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Traveling Saleslady (1935)

Approved | | Comedy, Romance | 28 March 1935 (USA)
Angela Twitchell is the daughter of a tooth-paste manufacturer, Rufus K. Twitchell, who has monopolized the business for many years that he has grown conservative, and his rivals have begin... See full summary »

Director:

Ray Enright

Writers:

F. Hugh Herbert (screen play), Manuel Seff (screen play) | 2 more credits »
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Cast

Cast overview, first billed only:
Joan Blondell ... Angela Twitchell
Glenda Farrell ... Claudette
William Gargan ... Pat O'Connor
Hugh Herbert ... Elmer
Grant Mitchell ... Rufus Twitchell
Al Shean ... Schmidt
Ruth Donnelly ... Mrs. Twitchell
Johnny Arthur ... Melton
Bert Roach ... Harry
Joseph Crehan ... Murdock
Mary Treen ... Miss Wells
James Donlan James Donlan ... Andy McNeill
Bill Elliott ... Freddie (as Gordon Elliott)
Carroll Nye ... Burroughs
Harry Holman ... Pat O'Connor's Uncle
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Storyline

Angela Twitchell is the daughter of a tooth-paste manufacturer, Rufus K. Twitchell, who has monopolized the business for many years that he has grown conservative, and his rivals have begin to cut into his sales. Angela wants to enter the business but he thinks women have no place in a man's world. Inventor, Elmer Niles, tries to interest Mr. Twitchell in his line of toothpaste with various cocktail flavors, but is shown the door. Angela sees the possibilities in the idea; while retaining ownership she licenses it to one of her father's business rivals under the stipulation she will go on the road for a year and sell the product. She steals her father's customers right out from under the nose of her father's best salesman, Pat O,Connor, whom she falls in love with. It's whoopee at night and all-business during the day. Claudette Ruggles, a drug-store owner, also has designs on O'Connor. Written by Les Adams <longhorn1939@suddenlink.net>

Plot Summary | Add Synopsis

Taglines:

Funnier than "Kansas City Princess" (original poster) See more »

Genres:

Comedy | Romance

Certificate:

Approved
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Details

Country:

USA

Language:

English

Release Date:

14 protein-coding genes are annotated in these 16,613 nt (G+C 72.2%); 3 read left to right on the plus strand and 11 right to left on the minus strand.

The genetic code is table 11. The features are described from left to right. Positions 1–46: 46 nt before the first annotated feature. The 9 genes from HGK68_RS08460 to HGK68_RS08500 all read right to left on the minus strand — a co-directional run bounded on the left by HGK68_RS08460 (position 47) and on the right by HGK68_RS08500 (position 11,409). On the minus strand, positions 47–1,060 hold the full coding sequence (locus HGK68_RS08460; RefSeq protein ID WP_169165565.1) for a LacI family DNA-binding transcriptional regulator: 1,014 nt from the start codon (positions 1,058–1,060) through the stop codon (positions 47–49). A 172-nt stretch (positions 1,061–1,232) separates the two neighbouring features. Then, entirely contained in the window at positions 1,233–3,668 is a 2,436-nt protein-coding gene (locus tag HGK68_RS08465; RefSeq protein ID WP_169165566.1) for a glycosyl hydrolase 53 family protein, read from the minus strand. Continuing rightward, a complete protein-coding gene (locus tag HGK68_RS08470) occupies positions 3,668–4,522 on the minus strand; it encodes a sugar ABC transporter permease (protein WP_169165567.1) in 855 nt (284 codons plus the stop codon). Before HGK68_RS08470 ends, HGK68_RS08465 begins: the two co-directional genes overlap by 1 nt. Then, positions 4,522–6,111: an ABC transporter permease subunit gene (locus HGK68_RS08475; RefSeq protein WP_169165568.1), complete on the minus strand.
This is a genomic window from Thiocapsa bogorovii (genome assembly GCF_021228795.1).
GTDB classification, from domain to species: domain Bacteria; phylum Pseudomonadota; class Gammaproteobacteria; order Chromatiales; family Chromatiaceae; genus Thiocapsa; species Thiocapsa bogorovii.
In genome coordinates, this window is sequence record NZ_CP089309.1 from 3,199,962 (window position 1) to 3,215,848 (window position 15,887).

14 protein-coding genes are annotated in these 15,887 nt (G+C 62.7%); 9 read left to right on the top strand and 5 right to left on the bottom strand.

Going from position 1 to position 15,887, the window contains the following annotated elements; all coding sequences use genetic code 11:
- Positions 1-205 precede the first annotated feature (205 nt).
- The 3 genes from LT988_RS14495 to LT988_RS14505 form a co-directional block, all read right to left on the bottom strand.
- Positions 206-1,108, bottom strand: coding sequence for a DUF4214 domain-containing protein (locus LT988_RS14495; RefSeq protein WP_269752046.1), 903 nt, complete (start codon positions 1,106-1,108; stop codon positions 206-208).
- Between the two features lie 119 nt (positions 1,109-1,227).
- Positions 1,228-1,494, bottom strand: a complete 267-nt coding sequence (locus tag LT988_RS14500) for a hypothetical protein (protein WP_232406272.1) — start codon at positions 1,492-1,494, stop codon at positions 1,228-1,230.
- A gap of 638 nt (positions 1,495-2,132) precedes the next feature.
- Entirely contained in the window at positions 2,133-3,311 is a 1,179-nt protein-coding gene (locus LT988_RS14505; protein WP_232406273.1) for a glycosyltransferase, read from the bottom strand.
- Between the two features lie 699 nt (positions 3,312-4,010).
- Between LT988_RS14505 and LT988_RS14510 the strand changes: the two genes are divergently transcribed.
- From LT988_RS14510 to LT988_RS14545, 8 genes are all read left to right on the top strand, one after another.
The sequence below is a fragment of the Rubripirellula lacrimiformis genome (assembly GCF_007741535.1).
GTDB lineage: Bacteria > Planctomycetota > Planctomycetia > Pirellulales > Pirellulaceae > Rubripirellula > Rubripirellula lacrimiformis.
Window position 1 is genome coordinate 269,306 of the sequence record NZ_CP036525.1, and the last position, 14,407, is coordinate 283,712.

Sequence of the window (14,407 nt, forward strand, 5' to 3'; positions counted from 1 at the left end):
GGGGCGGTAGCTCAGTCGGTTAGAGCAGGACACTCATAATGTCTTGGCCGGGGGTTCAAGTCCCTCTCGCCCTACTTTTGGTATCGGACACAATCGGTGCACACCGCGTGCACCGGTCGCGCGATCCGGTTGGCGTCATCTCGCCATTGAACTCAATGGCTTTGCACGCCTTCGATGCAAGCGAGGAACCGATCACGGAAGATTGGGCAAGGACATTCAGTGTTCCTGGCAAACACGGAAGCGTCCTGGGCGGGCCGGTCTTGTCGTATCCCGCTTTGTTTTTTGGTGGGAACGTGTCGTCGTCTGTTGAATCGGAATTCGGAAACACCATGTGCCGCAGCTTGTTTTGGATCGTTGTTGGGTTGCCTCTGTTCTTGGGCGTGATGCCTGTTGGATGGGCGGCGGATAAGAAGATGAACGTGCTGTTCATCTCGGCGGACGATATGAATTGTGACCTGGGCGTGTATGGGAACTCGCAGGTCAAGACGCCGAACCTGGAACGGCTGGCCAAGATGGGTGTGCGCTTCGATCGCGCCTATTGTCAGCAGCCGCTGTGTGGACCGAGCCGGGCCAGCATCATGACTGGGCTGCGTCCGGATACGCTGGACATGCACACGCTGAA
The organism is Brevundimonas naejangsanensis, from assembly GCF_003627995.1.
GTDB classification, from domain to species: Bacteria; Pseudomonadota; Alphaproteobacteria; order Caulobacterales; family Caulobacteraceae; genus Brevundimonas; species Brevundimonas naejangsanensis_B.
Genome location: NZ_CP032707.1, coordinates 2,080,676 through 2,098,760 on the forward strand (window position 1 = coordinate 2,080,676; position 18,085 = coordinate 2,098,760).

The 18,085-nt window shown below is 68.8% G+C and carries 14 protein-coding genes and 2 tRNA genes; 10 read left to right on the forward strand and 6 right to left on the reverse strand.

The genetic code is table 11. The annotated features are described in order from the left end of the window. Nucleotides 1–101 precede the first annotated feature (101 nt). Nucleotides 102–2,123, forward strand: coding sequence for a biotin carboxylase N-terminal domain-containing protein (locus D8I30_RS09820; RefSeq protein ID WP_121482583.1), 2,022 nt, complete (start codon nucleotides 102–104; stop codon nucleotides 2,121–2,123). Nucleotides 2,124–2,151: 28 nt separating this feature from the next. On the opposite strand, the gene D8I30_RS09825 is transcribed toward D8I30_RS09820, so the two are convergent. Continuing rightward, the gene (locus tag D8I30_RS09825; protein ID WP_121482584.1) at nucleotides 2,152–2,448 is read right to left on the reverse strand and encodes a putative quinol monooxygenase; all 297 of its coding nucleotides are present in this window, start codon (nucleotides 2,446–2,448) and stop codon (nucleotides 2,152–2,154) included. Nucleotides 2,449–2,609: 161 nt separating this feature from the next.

28 March 1935 (USA) See more »

Also Known As:

A Mulher Triunfa See more »

Company Credits

Production Co:

Warner Bros. See more »
Show more on IMDbPro »

Technical Specs

Runtime:

Sound Mix:

Mono

Aspect Ratio:

1.37 : 1
See full technical specs »
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Did You Know?

Trivia

The American Airlines biplane Angela boards for Chicago is a Curtis T-32 Condor II, registration NC12390, a 12-passenger "luxury night sleeper" aircraft. Named "Condor 154", this plane also appears prominently in the Shirley Temple film Bright Eyes (1934). It was painted dark blue with orange trim. See more »

Goofs

At about 38 and a half minutes into the movie, while Angela Twitchell and her mother are talking in the bedroom, her father's shadow can be seen standing outside the door for more than 15 seconds before he actually enters the room. This means that he should have heard their discussion, thus learning that his daughter is the saleswoman for the competition. See more »

Quotes

Andy McNeill: Have you been on the road long, Miss Smith?
Angela Twitchell: No, this is my first trip.
Andy McNeill: Well, how about having dinner with me tonight?
Angela Twitchell: I've been on the road long enough to know the answer to that! But, I will have dinner with you next trip - when I need a bigger order.
See more »

Soundtracks

By a Waterfall
(1933) (uncredited)
Music by Sammy Fain
Lyrics by Irving Kahal
Sung briefly by Hugh Herbert in the lab
See more »

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User Reviews

 
fun, fast script. great cast.
4 September 2016 | by ksf-2See all my reviews

Quick, snappy script. Joan Blondell is "Angela", the daughter of the toothpaste king. Her dad refuses to let her work at the company, so she goes to work for the competitor. She and Glenda Farrell had both been in the biz for some years, along with Grant Mitchell (he has hair in this one!) and muttering, stuttering Hugh Herbert. Quite a coincidence with a writer and one of the actors - a writer is F. Hugh Herbert, and one of the actors is Hugh Herbert... not sure where that fits in; according to IMDb, they have different but close dates of birth. This plot seems to have been re-used in Carol Channing's first credited film role "First Traveling Sales Lady" in 1956, about 20 years later! That one is also a fun film. Watch for Hattie McDaniel here, in a quick 30 second bit part. The girls scheme and run end games around the men. They also mention that the Secretary of Labor is also a female, which was actually true. Frances Perkins actually WAS the secretary of labor from 1933 - 1945, under FDR and Harry Truman. the credits, the story, and the script has the feel of a pre-code film, but this was made in 1935. Bert Roach is in here in a small part - he had been around during the silents. Directed by Ray Enright, who had ALSO been around during the silents with Mack Sennett studios, so he was in Hollywood right from the beginning of the film industry. Check it out... it's a fun one! kind of an abrupt, quick end, but its still fun to watch.


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